I Have A Regret About Motherhood

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I Have A Regret About Motherhood

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Next autumn, all three of my babies will be in school, all day, every day. Mindless people ask, “What will you do with all of your time?” I could answer: laundry, dishes, grocery shopping, going for a run, yoga, walking the dog, checking emails, making phone calls, paying bills, meeting friends for coffee, writing, breathing, peeing, pooping, sitting, standing — and all without being interrupted.

I could say just that. And I may even do just that. But right now, I’m thinking that might not be enough.

There’s a part of me — the part that existed before I bore three humans from my womb — that wants to work outside the home. I want to contribute to society beyond rearing decent humans. (Not that there’s anything wrong with being a SAHP. I’ve done it for eight years. I get you!)

In my past life (my life before motherhood), I was a social worker. I provided health care, housing, and resources to chronically ill homeless people deserving of basic human rights and so much more.

I may have left social work, but social injustices never left the world we live in. Underneath my fulfilled mother-heart, there’s a yearning. As my children spend more time with teachers at school than at home with me, my hunger to work grows. I want to help repair a world that each day seems more and more irreparable.

Altruism aside, I’m also thinking about my 50-year-old self. When my kids don their caps and gowns and “empty nest” sets in, I’m not sure I’ll even remember who I was before my kids swooped in and redefined my identity. If I don’t start reclaiming myself soon, I think I may be lost forever.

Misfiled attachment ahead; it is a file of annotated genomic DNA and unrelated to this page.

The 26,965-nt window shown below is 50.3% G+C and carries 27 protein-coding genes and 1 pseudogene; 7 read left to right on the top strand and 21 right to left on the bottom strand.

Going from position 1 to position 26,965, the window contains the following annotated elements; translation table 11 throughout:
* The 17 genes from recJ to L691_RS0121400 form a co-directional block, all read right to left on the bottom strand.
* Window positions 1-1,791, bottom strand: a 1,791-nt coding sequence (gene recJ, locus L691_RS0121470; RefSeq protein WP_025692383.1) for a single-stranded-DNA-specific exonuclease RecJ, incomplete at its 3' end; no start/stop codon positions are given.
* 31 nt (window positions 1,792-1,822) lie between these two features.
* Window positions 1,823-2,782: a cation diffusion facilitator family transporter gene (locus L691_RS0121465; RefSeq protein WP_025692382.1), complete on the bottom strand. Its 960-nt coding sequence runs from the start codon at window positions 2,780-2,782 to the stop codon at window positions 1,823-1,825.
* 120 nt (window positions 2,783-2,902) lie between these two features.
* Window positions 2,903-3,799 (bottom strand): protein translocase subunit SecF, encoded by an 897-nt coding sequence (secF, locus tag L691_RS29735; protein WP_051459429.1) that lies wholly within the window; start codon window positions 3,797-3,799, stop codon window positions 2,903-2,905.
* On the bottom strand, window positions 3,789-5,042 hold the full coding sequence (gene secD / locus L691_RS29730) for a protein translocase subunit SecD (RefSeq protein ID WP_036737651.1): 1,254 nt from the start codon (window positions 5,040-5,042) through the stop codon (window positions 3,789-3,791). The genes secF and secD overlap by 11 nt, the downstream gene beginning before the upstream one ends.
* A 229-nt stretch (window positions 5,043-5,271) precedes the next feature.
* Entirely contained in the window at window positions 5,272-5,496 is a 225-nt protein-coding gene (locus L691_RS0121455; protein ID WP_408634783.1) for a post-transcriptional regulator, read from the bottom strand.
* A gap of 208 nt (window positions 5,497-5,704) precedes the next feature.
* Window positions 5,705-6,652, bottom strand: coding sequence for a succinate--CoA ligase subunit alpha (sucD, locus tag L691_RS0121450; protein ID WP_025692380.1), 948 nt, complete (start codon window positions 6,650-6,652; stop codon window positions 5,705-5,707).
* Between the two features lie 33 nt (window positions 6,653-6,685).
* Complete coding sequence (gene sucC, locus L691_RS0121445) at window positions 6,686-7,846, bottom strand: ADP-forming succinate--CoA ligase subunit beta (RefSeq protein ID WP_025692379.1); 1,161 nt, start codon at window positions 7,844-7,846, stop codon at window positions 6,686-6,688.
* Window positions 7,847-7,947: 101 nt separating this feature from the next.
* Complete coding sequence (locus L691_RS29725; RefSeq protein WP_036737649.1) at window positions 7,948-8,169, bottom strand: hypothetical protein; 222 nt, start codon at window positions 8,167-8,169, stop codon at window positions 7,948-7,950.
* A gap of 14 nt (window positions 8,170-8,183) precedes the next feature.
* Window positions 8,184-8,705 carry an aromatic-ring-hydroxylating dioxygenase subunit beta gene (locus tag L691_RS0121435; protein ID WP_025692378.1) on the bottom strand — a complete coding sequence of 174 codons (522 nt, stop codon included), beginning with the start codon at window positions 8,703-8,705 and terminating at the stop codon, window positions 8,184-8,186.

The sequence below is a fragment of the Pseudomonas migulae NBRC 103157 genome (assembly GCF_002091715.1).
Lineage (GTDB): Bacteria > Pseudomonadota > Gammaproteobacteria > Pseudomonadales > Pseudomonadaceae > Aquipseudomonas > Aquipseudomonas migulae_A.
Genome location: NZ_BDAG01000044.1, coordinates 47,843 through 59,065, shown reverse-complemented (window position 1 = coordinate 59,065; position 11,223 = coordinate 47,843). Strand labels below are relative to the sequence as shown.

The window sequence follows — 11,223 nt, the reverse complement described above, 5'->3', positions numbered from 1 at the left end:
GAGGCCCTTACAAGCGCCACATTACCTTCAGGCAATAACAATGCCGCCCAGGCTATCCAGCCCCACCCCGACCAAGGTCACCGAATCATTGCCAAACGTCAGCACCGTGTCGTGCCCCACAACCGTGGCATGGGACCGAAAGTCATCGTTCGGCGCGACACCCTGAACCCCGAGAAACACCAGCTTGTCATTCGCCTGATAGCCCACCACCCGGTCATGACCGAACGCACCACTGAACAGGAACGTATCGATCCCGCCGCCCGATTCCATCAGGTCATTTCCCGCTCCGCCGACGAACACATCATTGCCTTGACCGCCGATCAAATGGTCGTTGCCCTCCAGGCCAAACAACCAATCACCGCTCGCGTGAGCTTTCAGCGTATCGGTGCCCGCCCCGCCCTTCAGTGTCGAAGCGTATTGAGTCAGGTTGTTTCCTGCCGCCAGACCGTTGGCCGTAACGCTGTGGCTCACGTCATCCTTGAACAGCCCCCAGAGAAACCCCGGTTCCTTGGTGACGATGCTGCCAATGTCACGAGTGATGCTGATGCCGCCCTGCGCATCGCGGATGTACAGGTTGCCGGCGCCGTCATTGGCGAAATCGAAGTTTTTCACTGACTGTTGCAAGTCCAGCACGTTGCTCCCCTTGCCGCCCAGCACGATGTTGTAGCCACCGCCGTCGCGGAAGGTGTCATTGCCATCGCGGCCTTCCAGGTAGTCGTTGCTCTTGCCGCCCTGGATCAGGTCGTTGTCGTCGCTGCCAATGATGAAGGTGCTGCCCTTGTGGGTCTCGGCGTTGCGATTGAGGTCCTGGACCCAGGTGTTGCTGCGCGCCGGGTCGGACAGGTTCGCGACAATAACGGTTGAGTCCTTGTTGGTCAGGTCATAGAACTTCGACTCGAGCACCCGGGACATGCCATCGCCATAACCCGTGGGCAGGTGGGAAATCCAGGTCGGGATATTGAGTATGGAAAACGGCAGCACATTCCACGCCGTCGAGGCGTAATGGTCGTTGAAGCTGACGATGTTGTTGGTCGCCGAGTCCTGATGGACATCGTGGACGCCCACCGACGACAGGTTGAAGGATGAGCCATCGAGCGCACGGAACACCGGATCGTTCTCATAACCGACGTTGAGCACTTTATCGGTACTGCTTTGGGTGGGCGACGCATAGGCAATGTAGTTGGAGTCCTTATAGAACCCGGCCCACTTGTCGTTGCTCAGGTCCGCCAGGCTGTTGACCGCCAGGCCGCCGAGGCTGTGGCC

Three of my dearest friends never stopped working when they entered motherhood, and I’ve started casually interviewing them. I ask them what it’s like to be a mom and work outside the home. I admire their convictions about being working moms. They seem to know what they want. They seem to know what they need.

All of them went back to work after maternity leave. They stayed in touch with their pre-parental selves. I didn’t. I dove off the working world plank and landed face first in a sea of motherhood.

When I observe my working mom friends, they appear to flaunt their mom/professional identity with precision and confidence. But when I look in the mirror, I see a disheveled and exhausted mom. Her dull eyes stare back at me.

Where is her fire? Where is her spark?

It’s hiding underneath fear.

It’s taboo to admit regret. But I regret not staying partially in the working world. If I had, I don’t think I’d be so terrified to re-immerse myself into that world.

Author Jack Canfield says, “Everything you want is on the other side of fear.” I believe him. I know because before becoming a mother I was scared. I felt unsure and nervous about starting a new identity as a mother. And yet, I did it. I’m doing it. I mother three people every day.

Facing my fears lead me to motherhood, and facing my fears today will lead me to work outside the home. But that doesn’t mean I stop being a mom. I will navigate this new challenge like all past challenges — with messy and emotional determination — and an immense amount of love for my family and myself.